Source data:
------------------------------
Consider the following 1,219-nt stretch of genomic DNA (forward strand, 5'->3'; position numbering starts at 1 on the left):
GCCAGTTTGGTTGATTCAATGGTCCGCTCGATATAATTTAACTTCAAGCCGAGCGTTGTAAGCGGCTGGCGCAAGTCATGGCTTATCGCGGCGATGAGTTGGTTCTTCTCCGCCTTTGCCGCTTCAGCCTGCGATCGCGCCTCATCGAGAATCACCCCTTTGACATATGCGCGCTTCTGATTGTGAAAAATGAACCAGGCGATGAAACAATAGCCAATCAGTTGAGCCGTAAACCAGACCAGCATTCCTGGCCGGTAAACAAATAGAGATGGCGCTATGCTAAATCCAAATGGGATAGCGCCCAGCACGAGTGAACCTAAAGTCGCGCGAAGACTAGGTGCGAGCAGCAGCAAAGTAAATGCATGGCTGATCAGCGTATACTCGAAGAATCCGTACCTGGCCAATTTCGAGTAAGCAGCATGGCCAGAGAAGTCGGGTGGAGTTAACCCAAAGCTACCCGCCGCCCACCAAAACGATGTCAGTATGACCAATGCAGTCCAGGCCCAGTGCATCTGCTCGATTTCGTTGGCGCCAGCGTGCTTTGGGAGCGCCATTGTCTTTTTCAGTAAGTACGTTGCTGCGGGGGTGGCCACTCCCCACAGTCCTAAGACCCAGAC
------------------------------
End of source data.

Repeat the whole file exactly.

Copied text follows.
Consider the following 1,219-nt stretch of genomic DNA (forward strand, 5'->3'; position numbering starts at 1 on the left):
GCCAGTTTGGTTGATTCAATGGTCCGCTCGATATAATTTAACTTCAAGCCGAGCGTTGTAAGCGGCTGGCGCAAGTCATGGCTTATCGCGGCGATGAGTTGGTTCTTCTCCGCCTTTGCCGCTTCAGCCTGCGATCGCGCCTCATCGAGAATCACCCCTTTGACATATGCGCGCTTCTGATTGTGAAAAATGAACCAGGCGATGAAACAATAGCCAATCAGTTGAGCCGTAAACCAGACCAGCATTCCTGGCCGGTAAACAAATAGAGATGGCGCTATGCTAAATCCAAATGGGATAGCGCCCAGCACGAGTGAACCTAAAGTCGCGCGAAGACTAGGTGCGAGCAGCAGCAAAGTAAATGCATGGCTGATCAGCGTATACTCGAAGAATCCGTACCTGGCCAATTTCGAGTAAGCAGCATGGCCAGAGAAGTCGGGTGGAGTTAACCCAAAGCTACCCGCCGCCCACCAAAACGATGTCAGTATGACCAATGCAGTCCAGGCCCAGTGCATCTGCTCGATTTCGTTGGCGCCAGCGTGCTTTGGGAGCGCCATTGTCTTTTTCAGTAAGTACGTTGCTGCGGGGGTGGCCACTCCCCACAGTCCTAAGACCCAGAC